Although some misclassification is unintentional, many companies intentionally misclassify employees in order to save money. This practice is especially prevalent in employment sectors where workplace injuries are more common, such as the construction, transportation, and hospitality industries. It is also disturbingly widespread. A U.S. Department of Labor study found that between 10 percent and 30 percent of audited employers misclassified workers and estimated that “misclassifying just one percent of workers as independent contractors would cost unemployment insurance (UI) trust funds $198 million annually,” according to Sarah Leberstein of the National Employment Law Project. 1

Business owners who misclassify workers:

  • Avoid paying their share of unemployment and Medicare taxes for these employees.
  • Avoid paying workers’ compensation insurance.
  • Gain an advantage on competitors who play by the rules.

How unethical companies profit at taxpayers’ expense

How does this relate to Louisiana’s revenue crisis? The money saved by businesses who misclassify their workers comes directly out of taxpayers’ pockets. Here are just a few examples of how unethical businesses make money at taxpayer expense:

  • The cost of caring for injured workers. Companies who misclassify employees do not have to provide health insurance for these workers. As a result, misclassified workers who are injured on the job often end up receiving state disability insurance and/or Medicare. The Occupational and Safety Health Administration estimates U.S. taxpayers “subsidized workplace injuries with $33 billion in benefits in 2001 alone.” 2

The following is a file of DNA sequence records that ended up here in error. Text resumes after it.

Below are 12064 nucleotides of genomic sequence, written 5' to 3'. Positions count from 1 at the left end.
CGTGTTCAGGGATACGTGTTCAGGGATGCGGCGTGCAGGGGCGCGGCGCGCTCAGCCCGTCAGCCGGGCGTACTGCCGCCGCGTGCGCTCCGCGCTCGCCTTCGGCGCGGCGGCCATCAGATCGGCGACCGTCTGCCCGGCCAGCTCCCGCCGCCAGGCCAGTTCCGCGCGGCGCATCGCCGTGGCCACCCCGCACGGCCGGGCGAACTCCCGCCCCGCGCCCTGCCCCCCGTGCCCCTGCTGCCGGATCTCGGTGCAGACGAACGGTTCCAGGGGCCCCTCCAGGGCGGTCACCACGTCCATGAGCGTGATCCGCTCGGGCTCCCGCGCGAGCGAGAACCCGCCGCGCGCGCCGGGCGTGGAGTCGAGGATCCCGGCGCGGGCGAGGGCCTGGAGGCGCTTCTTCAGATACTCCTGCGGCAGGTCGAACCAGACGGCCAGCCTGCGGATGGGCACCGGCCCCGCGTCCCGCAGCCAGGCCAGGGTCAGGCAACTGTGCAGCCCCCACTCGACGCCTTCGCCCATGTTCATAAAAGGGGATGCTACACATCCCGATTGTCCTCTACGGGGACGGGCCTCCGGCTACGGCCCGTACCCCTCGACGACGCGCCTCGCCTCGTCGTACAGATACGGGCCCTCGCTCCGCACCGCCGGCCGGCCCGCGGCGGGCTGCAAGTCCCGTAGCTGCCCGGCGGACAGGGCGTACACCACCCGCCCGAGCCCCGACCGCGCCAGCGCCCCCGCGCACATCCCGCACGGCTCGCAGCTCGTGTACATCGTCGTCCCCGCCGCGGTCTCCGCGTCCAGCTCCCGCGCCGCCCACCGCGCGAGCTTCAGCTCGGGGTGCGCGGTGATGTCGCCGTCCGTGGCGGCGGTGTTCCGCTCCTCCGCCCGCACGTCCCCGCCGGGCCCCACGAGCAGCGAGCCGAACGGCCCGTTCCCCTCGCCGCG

• Unpaid state taxes. In the construction industry alone, estimates of annual tax revenue lost due to worker misclassification are staggering: $400 million in Florida, $467 million in North Carolina, and $1.2 billion in Texas. 3
  • Unreported taxable wages. Companies who misclassify workers often underreport wages paid. The Louisiana Workforce Commission discovered more than $50 million in unreported taxable wages in 2015. 4

Companies who misclassify employees as independent contractors also cost the state in the form of lost taxes from these workers. Long­-term studies have shown that “self-employed” workers tend to underreport their annual taxable income by an average of 30 percent. 5

While we don’t know the true costs of worker misclassification to Louisiana taxpayers, it certainly numbers in the hundreds of millions of dollars per year. The Workforce Commission set a new record in cracking down on worker misclassification in 2015, discovering 19,956 misclassified workers statewide.